Investment Summary, Global Trade Negotiations Home Page
Investment, Doha and the WTO Background paper prepared for IISD and RIIA
Political Map of Country Positions on Investment Discussion at the WTO prepared by Oxfam and WWF

NGOs (Oxfam, Action Aid, Third World Network, World Wide Fund for Nature): Many organizations and members of civil society are strongly opposed to a WTO investment agreement. Many argue an investment agreement would impinge upon a nation's right to intervene in the decisions that affect its economy and environment. Many NGOs also accuse the main demandeurs of investment negotiations of holding out on agriculture concessions until they get an agreement on investment.
See articles:
Investing in Destruction, Oxfam Briefing Paper, June 2003.
Third World Network
Action Aid Press Release: Poor countries must not be bulldozed

Main Demandeurs - European Union: The EU was the initial demandeur for the exploration of the relationship of trade and investment within the WTO. European Commissioner Lamy adamantly supports the WTO as the appropriate forum for a multilateral agreement on investment and insists that it is in the best interest of developing countries to proceed with negotiations. An investment agreement, he asserts, will stimulate the economies of all WTO members by stimulating investment flows to developing countries, and will make international investment easier and more transparent. In an effort to apply pressure on developing countries, the EU has linked agricultural reforms to cooperation from developing countries in getting investment negotiations underway.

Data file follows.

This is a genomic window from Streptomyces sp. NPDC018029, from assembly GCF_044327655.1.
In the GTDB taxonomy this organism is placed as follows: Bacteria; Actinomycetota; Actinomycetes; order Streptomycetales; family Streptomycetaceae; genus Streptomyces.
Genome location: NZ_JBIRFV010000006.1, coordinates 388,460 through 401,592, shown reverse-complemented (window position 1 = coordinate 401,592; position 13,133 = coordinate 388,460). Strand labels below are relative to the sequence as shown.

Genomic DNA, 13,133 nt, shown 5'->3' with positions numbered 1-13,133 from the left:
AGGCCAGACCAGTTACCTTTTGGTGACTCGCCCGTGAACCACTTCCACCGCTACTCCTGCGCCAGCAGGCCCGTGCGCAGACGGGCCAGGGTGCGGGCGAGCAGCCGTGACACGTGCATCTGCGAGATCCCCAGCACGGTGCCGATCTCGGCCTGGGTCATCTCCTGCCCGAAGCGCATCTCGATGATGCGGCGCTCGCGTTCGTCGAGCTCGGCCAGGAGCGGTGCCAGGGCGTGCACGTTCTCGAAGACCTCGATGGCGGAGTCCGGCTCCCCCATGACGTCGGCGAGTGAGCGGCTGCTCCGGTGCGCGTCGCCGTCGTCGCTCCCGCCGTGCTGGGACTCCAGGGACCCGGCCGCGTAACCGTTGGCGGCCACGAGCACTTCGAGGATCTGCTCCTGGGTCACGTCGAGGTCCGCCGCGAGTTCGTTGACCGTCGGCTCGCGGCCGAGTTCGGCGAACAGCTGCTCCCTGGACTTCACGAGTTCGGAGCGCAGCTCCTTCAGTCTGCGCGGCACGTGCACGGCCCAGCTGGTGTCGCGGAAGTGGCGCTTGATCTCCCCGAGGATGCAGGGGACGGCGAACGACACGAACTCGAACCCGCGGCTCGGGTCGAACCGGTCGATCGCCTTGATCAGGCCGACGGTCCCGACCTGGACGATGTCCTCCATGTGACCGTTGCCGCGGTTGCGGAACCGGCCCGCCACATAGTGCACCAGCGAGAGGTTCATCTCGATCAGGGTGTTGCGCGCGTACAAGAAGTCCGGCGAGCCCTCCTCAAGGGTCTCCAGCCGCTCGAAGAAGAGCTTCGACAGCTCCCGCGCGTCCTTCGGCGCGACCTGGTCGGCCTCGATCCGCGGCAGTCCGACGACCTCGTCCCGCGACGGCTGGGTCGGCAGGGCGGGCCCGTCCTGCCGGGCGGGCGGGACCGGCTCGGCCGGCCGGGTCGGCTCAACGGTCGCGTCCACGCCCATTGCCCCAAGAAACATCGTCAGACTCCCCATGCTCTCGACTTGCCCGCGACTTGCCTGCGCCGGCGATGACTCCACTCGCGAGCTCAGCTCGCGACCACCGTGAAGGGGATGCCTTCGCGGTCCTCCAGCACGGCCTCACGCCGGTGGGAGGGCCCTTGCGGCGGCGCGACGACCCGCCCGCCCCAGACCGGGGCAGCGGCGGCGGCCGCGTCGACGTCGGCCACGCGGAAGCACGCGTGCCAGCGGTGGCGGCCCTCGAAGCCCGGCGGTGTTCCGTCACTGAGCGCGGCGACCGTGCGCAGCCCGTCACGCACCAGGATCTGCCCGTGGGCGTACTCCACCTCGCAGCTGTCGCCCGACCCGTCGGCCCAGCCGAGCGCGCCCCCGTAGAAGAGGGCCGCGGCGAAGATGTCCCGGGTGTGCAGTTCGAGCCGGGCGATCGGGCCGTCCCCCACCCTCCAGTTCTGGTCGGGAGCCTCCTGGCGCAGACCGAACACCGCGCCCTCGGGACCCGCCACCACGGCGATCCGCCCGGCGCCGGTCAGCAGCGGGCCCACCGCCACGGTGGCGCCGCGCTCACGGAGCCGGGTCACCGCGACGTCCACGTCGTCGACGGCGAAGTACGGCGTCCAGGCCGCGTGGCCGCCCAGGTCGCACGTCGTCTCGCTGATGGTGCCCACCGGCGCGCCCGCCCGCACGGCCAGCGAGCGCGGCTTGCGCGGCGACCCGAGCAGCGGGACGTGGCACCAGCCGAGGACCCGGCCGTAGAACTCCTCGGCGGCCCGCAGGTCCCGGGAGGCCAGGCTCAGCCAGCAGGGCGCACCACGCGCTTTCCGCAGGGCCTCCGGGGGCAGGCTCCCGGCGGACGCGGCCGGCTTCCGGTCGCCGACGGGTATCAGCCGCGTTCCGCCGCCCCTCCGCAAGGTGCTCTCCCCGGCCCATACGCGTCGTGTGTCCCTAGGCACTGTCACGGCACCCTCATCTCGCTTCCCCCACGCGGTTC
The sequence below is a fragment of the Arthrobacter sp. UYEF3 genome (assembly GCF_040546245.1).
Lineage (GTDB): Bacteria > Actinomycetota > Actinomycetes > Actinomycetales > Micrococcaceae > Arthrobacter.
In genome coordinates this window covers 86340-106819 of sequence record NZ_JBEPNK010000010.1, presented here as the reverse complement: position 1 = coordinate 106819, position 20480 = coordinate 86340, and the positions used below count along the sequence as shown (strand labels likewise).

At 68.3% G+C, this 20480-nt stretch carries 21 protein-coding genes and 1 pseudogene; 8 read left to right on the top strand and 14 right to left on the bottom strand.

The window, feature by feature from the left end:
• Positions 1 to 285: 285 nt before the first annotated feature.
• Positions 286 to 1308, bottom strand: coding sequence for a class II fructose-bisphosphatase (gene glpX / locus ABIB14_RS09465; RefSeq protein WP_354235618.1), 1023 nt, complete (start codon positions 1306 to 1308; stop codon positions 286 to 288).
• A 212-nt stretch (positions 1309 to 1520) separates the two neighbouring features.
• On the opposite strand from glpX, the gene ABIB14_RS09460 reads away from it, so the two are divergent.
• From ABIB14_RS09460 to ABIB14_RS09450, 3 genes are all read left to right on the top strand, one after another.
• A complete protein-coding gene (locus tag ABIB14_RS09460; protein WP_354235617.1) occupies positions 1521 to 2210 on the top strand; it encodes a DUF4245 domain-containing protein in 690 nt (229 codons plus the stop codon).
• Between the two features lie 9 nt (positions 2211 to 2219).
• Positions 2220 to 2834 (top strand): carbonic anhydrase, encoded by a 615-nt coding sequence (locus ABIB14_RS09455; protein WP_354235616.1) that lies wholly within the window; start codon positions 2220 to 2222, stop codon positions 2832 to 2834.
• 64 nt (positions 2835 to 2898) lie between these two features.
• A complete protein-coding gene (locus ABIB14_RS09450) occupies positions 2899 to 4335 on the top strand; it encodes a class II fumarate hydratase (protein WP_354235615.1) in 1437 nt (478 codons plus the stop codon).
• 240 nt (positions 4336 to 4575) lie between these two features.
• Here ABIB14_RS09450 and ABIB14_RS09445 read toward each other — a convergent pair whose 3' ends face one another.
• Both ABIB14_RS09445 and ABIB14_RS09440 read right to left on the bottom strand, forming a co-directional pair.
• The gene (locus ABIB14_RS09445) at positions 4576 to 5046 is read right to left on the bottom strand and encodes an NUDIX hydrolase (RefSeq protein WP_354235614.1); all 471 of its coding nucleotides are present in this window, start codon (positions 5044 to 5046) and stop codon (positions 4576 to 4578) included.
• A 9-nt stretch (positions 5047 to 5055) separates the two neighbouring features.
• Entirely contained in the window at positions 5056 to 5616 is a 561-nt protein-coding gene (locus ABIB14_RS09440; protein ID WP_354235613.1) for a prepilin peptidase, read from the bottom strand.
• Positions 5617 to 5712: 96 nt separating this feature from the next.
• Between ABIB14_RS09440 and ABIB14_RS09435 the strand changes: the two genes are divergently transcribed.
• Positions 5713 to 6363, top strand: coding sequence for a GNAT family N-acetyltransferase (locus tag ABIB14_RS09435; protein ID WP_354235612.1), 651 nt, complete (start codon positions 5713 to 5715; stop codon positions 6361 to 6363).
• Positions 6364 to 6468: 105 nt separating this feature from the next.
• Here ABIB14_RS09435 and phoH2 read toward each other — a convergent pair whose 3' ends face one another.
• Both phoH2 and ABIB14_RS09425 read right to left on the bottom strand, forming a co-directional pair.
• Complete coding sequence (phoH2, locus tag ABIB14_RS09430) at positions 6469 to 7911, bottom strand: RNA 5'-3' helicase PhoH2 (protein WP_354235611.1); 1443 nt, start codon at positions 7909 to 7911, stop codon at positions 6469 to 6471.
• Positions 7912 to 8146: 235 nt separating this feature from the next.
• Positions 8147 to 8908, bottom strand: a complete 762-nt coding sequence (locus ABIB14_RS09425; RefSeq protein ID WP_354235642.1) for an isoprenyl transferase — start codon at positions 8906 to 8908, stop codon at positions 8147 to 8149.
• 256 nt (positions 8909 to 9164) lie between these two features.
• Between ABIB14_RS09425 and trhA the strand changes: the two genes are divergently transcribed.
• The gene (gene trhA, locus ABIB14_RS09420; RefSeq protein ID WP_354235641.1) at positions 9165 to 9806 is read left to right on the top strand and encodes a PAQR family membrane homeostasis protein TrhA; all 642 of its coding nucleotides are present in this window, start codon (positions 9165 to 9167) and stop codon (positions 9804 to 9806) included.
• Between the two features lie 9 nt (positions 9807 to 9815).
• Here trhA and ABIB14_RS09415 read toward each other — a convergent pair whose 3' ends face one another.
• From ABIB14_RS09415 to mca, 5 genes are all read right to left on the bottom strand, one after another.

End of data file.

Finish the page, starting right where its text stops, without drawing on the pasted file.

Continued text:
See articles:
European Parliament Resolution on Preparations for the 5th Ministerial Conference
Speech by Pascal Lamy regarding the collapse of the Cancun talks
European Commission Website

Main Opponent - India: Since they were first suggested, India has been a loud voice against the inclusion of the four Singapore issues into the WTO negotiations. With regard to investment in particular, India argues that the WTO would be overstepping its boundaries if it were to go ahead and establish multilateral rules. India maintains that the WTO should concentrate on its core trade-related issues and avoid a dilution of focus.
See articles:
India to oppose multilateral investment regime at WTO (The Hindu)
CII against talks on investment(Business Standard)
India's WTO Ambassador calls for investment to be dropped Third World Network info service